Lyons Industries boosts college tuition assistance benefit
Many big companies provide college tuition assistance because such programs yield a more productive workforce. Lower turnover saves employers substantial costs hiring replacements, which is becoming more important for businesses of all sizes. “I’m doing it as an incentive to bring people in to work,” President Lance Lyons said. “Unemployment’s incredibly low because everybody who can work is, so what can we offer to be the employer of choice?”
Lyons Industries employs 130 people in a 125,000-square-foot facility on M-62 West that caters to the remodeling market.
“As the world becomes more technologically advanced,” Lyons continued, “we’re realizing we need to advance to keep up — not only with our customers, but our employees.
“What was acceptable for customer service, quality and on-time shipments a few years ago isn’t acceptable today,” Lyons said. “We’ve also noticed a change in our people. They are better educated and can process more information faster than previous generations. We’re upgrading our work environment with more automation and information to help our people be more productive and satisfied with their job.
“Our business will only be successful if our people are successful. That means much better pay than minimum wage and better benefits, including education,” he said. “We know how important education is and want to help provide a path to it. It’s the right thing to do for our people and our business.”
“We want to make sure we treat people very, very well with great benefits and profit-sharing. We offer a $1,000 referral bonus. In June 2016 we brought in a ‘success coach’ through Kinexus. One day a week for four hours an outside person is available to consult on any problem in your personal life — transportation, food, housing, relationship, financial, child care — that is a barrier to employment attendance. Kinexus partners with the Department of Health and Human Services, which can provide lots of assistance.”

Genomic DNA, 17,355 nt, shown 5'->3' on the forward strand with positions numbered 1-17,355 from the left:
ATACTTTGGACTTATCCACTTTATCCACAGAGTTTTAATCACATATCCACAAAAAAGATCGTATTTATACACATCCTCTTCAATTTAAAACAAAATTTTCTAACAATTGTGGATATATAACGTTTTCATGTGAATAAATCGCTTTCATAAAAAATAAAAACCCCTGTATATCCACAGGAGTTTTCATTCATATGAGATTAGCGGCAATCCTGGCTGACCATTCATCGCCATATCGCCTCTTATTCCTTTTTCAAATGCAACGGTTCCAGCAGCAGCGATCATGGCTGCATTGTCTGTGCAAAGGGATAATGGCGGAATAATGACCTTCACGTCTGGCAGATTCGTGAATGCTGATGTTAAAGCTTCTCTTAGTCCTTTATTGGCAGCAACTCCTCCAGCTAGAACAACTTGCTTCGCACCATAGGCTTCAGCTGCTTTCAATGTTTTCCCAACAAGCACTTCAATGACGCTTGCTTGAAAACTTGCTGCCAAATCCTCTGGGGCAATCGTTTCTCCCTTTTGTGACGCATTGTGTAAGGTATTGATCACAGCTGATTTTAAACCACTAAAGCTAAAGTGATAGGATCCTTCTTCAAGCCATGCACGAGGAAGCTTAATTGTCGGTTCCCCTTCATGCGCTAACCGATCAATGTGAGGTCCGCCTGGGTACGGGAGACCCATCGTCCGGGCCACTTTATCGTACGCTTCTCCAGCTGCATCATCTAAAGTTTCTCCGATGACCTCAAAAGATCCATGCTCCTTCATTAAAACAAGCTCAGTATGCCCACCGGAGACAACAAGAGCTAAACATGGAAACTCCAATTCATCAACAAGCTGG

Fewer births coupled with an aging workforce has led to the dearth of available labor Lyons is trying to counter.
U.S. births fell to a 32-year low in 2018, the fourth consecutive year of decline, the Centers for Disease Control and Prevention reported May 15. The number of Americans retiring daily has nearly doubled since 2000. Roughly 10,000 people turn 65 each day. By 2030, all baby boomers will be older than 65, according to the Census Bureau.
Lance 21 years ago joined the company his father Don and grandfather Dale founded in 1968. They developed a device that replaced the pipe venting plumbing gases through mobile home roofs. Don recognized the need to develop other products to sustain growth, he told SMC’s Entrepreneur Academy last July.
In the late ’70s, Lyons bought its first vacuum former and started producing glue-up tub wall surrounds. Today, four robots spray on Fiberglass for strength in production of more than 1,000 bathtubs and showers a day.
Southwestern Michigan College in 1985 named the Dale A. Lyons Building in recognition of his service as Board of Trustees vice chairman. Don is Dowagiac’s mayor and a former school board member.